10 ways to stop (over) spending

4 min | 17 July 2023

The Chase team

If your spending is a little loose or you’re parting with more money than you’re bringing in, you might be wondering how you can cut back. We’ve put together 10 practical steps for you to consider.

In an era when you can pay in a double click, it’s easy to lose sight of your spending. If you’re struggling to rein it in, here are some ways to spend your time – not your money.

1. Get real about where your money’s going

Start by creating a monthly budget so you know how much you have to spend. Make sure it’s realistic for you and take time to review it every few months. While you’re taking stock of your outgoings, see if there’s anywhere you can cut back – for example, old subscriptions or services you don’t use anymore.

2. Block and unsubscribe

We’ve all been there – while scrolling online, you see an ad in the sidebar from a place you might have shopped from before, tempting you with a ‘sale’ or a nice-looking product. Try blocking the ads and stopping emails or mobile marketing communications from retailers, food delivery services and other places that just want you to spend.

3. Plan your meals

Meal planning can help curb how much you’re spending on food that you don’t need – and helps to reduce the amount of food that goes to waste. Try taking a packed lunch if you’re going into the office.

4. Practice delayed gratification

You might be wondering how you can effectively avoid the temptation to impulse buy. It can be hard to resist those sales and ask yourself if you really need it. Try sleeping on it for a few days, and if you're still determined, work it into next month’s budget so you’ve planned for the cost.

5. Practice mindful spending

When you do go out, make a shopping list. Think about setting a daily spend limit for yourself. Or you could open separate current accounts for things like weekend outings and groceries. There are apps that could help you approach money more mindfully through alerts that let you know what you’re spending and where. And you can read up on how to practice mindful spending.

6. New for old

If there’s an essential item you need, take a look around your home to see if there’s anything you don’t use that you could sell to cover some of the cost. Check out free marketplaces online to see if you can get it cheaper.

7. Press pause on a spending habit for a month

Don’t worry, this one isn’t permanent, but it could be effective. Your habit could be buying beauty products, takeaways or fast fashion. Whatever it is, pause it for a month and see how much you've saved compared to a regular month.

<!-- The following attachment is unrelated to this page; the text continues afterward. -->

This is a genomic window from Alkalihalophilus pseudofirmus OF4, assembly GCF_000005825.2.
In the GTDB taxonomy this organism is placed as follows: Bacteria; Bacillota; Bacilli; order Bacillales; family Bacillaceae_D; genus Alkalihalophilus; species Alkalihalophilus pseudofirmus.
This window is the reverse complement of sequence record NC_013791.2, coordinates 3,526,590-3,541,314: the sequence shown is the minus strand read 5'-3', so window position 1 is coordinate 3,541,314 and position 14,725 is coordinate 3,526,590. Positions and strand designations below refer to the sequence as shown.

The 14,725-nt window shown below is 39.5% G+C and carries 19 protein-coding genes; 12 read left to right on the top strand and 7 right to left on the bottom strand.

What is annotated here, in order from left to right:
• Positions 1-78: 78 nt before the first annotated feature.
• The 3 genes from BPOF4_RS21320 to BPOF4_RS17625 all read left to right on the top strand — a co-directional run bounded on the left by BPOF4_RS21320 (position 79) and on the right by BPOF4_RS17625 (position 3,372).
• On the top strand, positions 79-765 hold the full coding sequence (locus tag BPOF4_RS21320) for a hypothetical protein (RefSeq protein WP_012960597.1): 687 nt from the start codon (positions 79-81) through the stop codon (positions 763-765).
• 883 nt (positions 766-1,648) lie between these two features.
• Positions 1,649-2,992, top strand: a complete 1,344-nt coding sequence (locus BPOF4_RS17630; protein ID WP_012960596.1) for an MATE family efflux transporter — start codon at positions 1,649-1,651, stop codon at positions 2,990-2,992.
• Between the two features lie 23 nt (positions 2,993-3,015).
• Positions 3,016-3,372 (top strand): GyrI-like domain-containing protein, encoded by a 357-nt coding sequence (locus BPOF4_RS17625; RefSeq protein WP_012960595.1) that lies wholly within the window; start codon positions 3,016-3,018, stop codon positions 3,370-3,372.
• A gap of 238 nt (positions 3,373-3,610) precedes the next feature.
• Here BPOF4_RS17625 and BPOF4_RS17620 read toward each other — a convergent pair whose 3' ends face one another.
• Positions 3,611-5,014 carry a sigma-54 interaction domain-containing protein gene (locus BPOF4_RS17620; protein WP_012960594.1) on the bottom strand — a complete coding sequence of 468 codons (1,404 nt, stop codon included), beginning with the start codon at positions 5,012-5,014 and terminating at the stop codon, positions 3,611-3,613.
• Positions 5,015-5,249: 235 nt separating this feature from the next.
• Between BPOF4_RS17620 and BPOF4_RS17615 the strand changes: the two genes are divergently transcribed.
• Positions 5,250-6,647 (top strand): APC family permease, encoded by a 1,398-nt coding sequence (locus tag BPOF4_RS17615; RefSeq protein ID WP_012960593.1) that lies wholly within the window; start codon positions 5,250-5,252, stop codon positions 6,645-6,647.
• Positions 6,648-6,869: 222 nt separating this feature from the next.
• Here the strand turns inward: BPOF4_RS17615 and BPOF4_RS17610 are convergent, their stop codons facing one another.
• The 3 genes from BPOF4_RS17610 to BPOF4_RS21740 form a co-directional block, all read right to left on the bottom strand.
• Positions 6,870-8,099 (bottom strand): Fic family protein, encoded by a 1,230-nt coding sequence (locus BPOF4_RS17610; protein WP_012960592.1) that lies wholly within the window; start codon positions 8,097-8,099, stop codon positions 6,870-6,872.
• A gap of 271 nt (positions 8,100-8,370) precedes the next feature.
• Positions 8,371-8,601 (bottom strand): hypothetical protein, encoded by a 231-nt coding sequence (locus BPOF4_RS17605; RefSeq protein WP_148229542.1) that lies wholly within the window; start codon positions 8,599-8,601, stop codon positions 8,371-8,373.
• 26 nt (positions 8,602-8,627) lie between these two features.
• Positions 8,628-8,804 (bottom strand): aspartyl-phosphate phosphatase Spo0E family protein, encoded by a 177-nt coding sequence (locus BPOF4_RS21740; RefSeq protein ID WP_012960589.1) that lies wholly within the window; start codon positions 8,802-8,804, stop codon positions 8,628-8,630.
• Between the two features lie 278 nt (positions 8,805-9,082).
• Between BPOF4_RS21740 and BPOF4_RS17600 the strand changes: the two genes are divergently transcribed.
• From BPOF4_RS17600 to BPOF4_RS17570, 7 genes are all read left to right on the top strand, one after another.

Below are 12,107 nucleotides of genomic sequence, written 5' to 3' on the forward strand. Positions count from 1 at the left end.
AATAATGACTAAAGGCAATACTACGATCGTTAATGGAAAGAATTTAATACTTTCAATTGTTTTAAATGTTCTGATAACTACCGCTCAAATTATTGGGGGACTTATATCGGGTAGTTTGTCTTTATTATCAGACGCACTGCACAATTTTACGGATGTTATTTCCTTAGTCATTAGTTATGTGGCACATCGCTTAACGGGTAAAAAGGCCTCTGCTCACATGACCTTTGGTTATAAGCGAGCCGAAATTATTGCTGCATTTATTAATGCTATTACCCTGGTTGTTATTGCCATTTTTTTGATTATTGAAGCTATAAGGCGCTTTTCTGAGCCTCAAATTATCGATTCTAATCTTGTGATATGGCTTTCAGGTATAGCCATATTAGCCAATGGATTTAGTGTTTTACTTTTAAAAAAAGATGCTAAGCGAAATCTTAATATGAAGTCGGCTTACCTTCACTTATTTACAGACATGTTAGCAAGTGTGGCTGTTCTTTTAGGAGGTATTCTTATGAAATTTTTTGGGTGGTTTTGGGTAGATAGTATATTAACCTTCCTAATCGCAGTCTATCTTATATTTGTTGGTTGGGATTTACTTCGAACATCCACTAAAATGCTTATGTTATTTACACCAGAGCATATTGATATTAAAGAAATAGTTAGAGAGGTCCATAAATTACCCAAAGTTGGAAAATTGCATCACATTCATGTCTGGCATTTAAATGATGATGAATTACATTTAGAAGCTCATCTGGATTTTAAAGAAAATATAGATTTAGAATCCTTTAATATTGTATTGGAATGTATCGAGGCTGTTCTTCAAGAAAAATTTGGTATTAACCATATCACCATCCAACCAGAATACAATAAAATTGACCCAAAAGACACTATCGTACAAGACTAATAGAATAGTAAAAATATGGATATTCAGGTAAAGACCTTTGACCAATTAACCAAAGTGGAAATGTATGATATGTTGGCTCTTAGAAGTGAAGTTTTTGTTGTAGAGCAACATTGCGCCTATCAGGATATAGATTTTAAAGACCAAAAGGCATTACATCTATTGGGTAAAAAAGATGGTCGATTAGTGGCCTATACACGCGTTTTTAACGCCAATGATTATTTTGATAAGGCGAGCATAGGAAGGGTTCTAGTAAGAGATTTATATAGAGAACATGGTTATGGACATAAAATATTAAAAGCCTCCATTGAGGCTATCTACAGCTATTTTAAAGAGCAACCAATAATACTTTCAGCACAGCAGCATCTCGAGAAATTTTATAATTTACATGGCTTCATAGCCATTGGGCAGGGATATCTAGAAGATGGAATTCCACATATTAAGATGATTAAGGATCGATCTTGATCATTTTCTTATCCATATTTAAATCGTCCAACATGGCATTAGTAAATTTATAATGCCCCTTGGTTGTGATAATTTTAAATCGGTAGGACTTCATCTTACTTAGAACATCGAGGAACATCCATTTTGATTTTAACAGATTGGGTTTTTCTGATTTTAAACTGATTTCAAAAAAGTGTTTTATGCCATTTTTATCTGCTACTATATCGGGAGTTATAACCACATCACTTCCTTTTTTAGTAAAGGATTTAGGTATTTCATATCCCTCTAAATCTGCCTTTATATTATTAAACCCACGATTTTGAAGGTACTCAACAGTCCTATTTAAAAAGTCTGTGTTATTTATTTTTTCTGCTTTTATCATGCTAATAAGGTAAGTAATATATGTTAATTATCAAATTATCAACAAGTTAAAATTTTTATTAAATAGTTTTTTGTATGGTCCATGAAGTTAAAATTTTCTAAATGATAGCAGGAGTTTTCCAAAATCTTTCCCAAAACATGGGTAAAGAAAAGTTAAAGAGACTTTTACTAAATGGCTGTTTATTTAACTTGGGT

8. Try a fun savings challenge

Speaking of saving, how about shifting your focus from spending to saving? We’ve thought of some fun, simple hacks that could help you reach your short- and long-term savings goals.

9. Tackle any debts

Yep, you need to spend money to pay down any loans. The good news? Being debt-free could come sooner if you can prioritise dealing with them. That means it's not always the smallest or the highest rate first. Normally, secured debt, such as a mortgage, is the priority, but you wouldn't pay off a mortgage before paying off a credit card balance with a 29% interest rate. If you're unsure which debt to tackle first, there is help available to help you decide on the best approach. Keep a visual tracker of your progress (and don’t ignore those bills). Even a note stuck to your credit card could help you stop and take stock of whether you need to notch up further debt.

10. Spend your time – not your money

They say time is money, but it costs next to nothing to join a meet-up group or volunteer. You’d be spending time doing something meaningful and could make new connections at the same time, so it’s a win-win. If you have kids, there are plenty of ideas for free activities to try online. The Woodland Trust (Opens in new window)Fields in Trust (Opens in new window) and RSPB (Opens in new window) are just a few organisations with fun ideas for the whole family.

The combination of exposure to things on social media, fear of missing out or craving some retail therapy can all contribute to spending too much money. But with some planning, budgeting and time to stop and think, you could successfully stop spending every now and then – and find yourself saving money instead.

Whatever you decide to do, look after your money. Chase's easy-access saver account lets you start saving with as little as you like.

18+, UK residents. A Chase current account is required to open a saver account.

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